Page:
Thank you again,

Jean Kolb


You are invited to express yourself by donating a new book to the Church Libraries.

Each donated book will display a label with the donor's name and personal message.

This is the perfect opportunity to....

All friends members of Saint Stephen's congregation are welcome to become involved in this venture. It's a great way to help our library grow.

The next time you have something to say....


General information contact Pat Borden.

Saint Stephen's Book Reviews


by Salvatore Belardo and his son Anthony Belardo

This book is a comprehensive survey of business management and planning practices that have evolved due to the accelerating changes in markets and economics over the last decades and now particularly because of globalization of most markets and economies. Emphasis is on the human considerations, which is even more important, for the creativity of all from the line operations to all levels of management through trust not only resuts in individual satisfaction but is requiredfor overall success in satisfying the ultimate customers and markets.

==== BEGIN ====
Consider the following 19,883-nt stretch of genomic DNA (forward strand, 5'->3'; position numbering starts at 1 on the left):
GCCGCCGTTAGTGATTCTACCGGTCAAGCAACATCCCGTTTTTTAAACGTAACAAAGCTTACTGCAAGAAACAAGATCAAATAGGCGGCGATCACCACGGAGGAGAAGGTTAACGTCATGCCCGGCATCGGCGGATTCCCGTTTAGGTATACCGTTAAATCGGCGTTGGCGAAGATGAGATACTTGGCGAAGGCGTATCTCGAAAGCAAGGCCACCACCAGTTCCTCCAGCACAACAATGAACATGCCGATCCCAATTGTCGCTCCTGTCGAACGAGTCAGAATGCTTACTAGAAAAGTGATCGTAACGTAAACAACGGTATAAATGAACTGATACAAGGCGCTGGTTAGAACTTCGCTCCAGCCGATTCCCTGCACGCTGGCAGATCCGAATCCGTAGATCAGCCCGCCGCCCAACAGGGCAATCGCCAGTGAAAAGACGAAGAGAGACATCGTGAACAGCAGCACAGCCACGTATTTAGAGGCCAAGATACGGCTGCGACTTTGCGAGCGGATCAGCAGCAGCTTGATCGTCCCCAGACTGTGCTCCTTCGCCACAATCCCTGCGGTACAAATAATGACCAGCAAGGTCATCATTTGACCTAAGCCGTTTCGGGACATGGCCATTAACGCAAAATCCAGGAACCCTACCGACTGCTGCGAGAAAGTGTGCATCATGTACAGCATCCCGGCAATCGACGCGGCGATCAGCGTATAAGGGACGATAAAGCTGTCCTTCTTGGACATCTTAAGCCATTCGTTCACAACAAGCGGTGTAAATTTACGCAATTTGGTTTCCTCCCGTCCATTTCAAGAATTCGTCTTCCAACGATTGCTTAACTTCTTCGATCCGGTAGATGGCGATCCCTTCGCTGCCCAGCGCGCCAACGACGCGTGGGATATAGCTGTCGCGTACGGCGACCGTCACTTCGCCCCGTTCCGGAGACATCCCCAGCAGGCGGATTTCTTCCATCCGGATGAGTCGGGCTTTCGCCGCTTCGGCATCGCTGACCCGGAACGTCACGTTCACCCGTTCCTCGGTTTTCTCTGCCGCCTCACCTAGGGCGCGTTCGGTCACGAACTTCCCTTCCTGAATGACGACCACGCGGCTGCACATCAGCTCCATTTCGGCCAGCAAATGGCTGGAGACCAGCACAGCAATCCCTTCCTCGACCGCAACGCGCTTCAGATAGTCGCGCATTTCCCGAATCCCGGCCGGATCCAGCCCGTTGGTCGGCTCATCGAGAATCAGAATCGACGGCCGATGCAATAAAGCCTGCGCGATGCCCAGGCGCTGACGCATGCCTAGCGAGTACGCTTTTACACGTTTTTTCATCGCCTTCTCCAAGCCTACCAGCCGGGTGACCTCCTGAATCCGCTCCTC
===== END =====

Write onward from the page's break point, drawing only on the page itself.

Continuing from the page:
Not only is the human element important from the point of view of the success of the enterprise, but it is the responsibility of a just society to each individual. It is the Christian (and some of the other great religions of the world) philosophy to respect each individual and to practice agape, so this point of view in my opinion is doubly important.

With "change" a continuing condition, the philosophy for unleashing the creative contributions of all, through pervasive "Trust" will help meet the requirements for the success of the organization and the satisfaction of individuals as they strive to contribute to the satisfaction of their customers and all of society.

Sal and Anthony have written an enlightened, refreshing and practical guide for all involved in organizational management in a just society. They have said it so well, with inspiring illustrations from other great writers. It is an inspiring book for all responsible people to read.

............Al Lowe